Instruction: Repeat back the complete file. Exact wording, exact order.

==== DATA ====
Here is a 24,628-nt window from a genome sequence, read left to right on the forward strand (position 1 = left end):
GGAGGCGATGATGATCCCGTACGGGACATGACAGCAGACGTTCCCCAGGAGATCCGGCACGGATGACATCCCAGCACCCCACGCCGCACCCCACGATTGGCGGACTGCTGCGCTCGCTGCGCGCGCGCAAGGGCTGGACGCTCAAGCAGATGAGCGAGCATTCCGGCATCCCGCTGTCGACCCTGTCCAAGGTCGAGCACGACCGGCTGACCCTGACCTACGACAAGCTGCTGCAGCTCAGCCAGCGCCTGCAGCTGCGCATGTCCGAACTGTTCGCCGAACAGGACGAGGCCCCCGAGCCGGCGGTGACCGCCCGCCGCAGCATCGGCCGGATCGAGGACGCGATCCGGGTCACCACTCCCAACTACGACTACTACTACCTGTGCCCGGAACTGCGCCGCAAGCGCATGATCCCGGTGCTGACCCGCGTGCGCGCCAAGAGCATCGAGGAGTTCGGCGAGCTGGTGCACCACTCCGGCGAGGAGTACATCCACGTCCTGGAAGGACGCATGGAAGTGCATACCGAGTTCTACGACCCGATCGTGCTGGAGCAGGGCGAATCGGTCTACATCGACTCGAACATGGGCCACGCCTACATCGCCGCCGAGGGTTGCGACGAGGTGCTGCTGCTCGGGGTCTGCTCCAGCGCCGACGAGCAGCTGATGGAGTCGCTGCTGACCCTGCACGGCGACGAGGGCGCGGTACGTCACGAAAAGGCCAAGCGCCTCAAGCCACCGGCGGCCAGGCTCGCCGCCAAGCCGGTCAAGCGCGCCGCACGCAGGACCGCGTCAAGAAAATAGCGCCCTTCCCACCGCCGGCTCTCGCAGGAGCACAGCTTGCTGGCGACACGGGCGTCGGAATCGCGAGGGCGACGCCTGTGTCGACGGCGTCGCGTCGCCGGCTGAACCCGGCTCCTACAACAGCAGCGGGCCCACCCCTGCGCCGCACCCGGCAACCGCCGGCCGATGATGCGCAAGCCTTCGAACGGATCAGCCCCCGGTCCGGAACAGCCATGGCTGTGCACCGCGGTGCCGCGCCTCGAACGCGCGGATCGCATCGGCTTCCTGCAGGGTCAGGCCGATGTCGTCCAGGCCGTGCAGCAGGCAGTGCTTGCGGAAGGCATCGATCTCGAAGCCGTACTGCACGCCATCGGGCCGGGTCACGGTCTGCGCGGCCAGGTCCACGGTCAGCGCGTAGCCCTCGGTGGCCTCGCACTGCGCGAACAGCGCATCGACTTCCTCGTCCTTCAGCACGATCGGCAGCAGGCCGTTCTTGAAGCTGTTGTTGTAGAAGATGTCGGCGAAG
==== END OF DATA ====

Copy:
Here is a 24,628-nt window from a genome sequence, read left to right on the forward strand (position 1 = left end):
GGAGGCGATGATGATCCCGTACGGGACATGACAGCAGACGTTCCCCAGGAGATCCGGCACGGATGACATCCCAGCACCCCACGCCGCACCCCACGATTGGCGGACTGCTGCGCTCGCTGCGCGCGCGCAAGGGCTGGACGCTCAAGCAGATGAGCGAGCATTCCGGCATCCCGCTGTCGACCCTGTCCAAGGTCGAGCACGACCGGCTGACCCTGACCTACGACAAGCTGCTGCAGCTCAGCCAGCGCCTGCAGCTGCGCATGTCCGAACTGTTCGCCGAACAGGACGAGGCCCCCGAGCCGGCGGTGACCGCCCGCCGCAGCATCGGCCGGATCGAGGACGCGATCCGGGTCACCACTCCCAACTACGACTACTACTACCTGTGCCCGGAACTGCGCCGCAAGCGCATGATCCCGGTGCTGACCCGCGTGCGCGCCAAGAGCATCGAGGAGTTCGGCGAGCTGGTGCACCACTCCGGCGAGGAGTACATCCACGTCCTGGAAGGACGCATGGAAGTGCATACCGAGTTCTACGACCCGATCGTGCTGGAGCAGGGCGAATCGGTCTACATCGACTCGAACATGGGCCACGCCTACATCGCCGCCGAGGGTTGCGACGAGGTGCTGCTGCTCGGGGTCTGCTCCAGCGCCGACGAGCAGCTGATGGAGTCGCTGCTGACCCTGCACGGCGACGAGGGCGCGGTACGTCACGAAAAGGCCAAGCGCCTCAAGCCACCGGCGGCCAGGCTCGCCGCCAAGCCGGTCAAGCGCGCCGCACGCAGGACCGCGTCAAGAAAATAGCGCCCTTCCCACCGCCGGCTCTCGCAGGAGCACAGCTTGCTGGCGACACGGGCGTCGGAATCGCGAGGGCGACGCCTGTGTCGACGGCGTCGCGTCGCCGGCTGAACCCGGCTCCTACAACAGCAGCGGGCCCACCCCTGCGCCGCACCCGGCAACCGCCGGCCGATGATGCGCAAGCCTTCGAACGGATCAGCCCCCGGTCCGGAACAGCCATGGCTGTGCACCGCGGTGCCGCGCCTCGAACGCGCGGATCGCATCGGCTTCCTGCAGGGTCAGGCCGATGTCGTCCAGGCCGTGCAGCAGGCAGTGCTTGCGGAAGGCATCGATCTCGAAGCCGTACTGCACGCCATCGGGCCGGGTCACGGTCTGCGCGGCCAGGTCCACGGTCAGCGCGTAGCCCTCGGTGGCCTCGCACTGCGCGAACAGCGCATCGACTTCCTCGTCCTTCAGCACGATCGGCAGCAGGCCGTTCTTGAAGCTGTTGTTGTAGAAGATGTCGGCGAAG